Many people think of Florida as a tropical paradise with palm trees, convertibles, and theme parks lining every street. While that may be true for some parts, Florida also has a rich deep-fried-and-countrified history filled with the cliches most people associate with Georgia, Alabama, and South Carolina. (TruckNutz? You can thank Florida.)
Lynyrd Skynyrd, Molly Hatchet and 38 Special? Jacksonville, Florida. Tom Petty and the Heartbreakers? Gainesville, Florida. Outlaws? Tampa, Florida. (Source) (It’s the last band, Outlaws, that brings us to the current lawsuit)
Band lawsuits are nothing new. They are typically filled with allegations of broken contracts, trademark and copyright infringement, and perhaps most importantly, hurt feelings. Band agreements are the prenup agreements for polygamous relationships that must survive the hardships of touring, recording, and basic human maturation and evolution. No band is immune. Some take it out on each other physically (hello, Gallagher Brothers), and some spend their hard-earned royalties to hire attorneys. The Beach Boys, Violent Femmes, Dead Kennedys (I know, not very Dead Kennedy-y of them), Wilco – all have had some dispute over the band’s intellectual property.
Notwithstanding the obvious irony, the corporate machine behind the Outlaws is now seeking some legal intervention over disputes with former members.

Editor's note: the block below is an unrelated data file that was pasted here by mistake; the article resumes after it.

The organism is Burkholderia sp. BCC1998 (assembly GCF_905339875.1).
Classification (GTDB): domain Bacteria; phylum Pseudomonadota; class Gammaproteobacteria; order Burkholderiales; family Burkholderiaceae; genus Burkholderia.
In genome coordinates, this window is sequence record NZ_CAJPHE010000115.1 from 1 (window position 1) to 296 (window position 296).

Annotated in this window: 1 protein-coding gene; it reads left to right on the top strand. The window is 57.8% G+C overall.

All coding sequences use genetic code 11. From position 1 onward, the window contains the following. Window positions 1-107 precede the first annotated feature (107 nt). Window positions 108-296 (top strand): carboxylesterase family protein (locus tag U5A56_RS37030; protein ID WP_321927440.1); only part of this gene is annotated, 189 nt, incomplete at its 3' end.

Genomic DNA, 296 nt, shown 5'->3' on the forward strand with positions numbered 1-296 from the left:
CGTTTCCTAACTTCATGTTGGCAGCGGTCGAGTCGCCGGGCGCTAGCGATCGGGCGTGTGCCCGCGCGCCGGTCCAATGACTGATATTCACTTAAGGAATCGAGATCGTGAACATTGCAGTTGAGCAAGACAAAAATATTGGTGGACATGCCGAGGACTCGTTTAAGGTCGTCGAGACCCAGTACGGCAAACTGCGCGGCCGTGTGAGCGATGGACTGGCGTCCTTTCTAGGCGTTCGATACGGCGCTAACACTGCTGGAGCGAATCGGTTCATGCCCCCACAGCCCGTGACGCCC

The lawsuit was filed in the United States District Court for the Middle District of Florida, Tampa Division, on January 6, 2010.
The first thing to note is that the complaint was signed and filed by an Illinois attorney who is apparently not admitted to the Florida Bar. Also, there is no local counsel designated, so I would expect an application for a special appearance to be filed soon, or else the complaint might be kicked out.
Also, and this is even worse – if you’re a badass Southern Rock band, make sure your attorney spells “Lynyrd Skynyrd” correctly. It’s spelled “Lynard Skynard” in the complaint, and that’s pretty much sacrilege around these parts.
Notwithstanding the Skynyrd faux pas, the complaint is a doozy. It even has a table of contents. There are many allegations (trademark infringement, conversion, cybersquatting, the works…), and the prayer for relief is especially brutal – calling for the destruction of CD’s. I encourage you to read it yourself and observe a band’s internal self-destruction.
One thing to remember – no matter who the public thinks is the “soul” or “leader” of a band, it’s generally the paperwork that ultimately matters. (See page 44.)
Complaint and Exhibits HERE.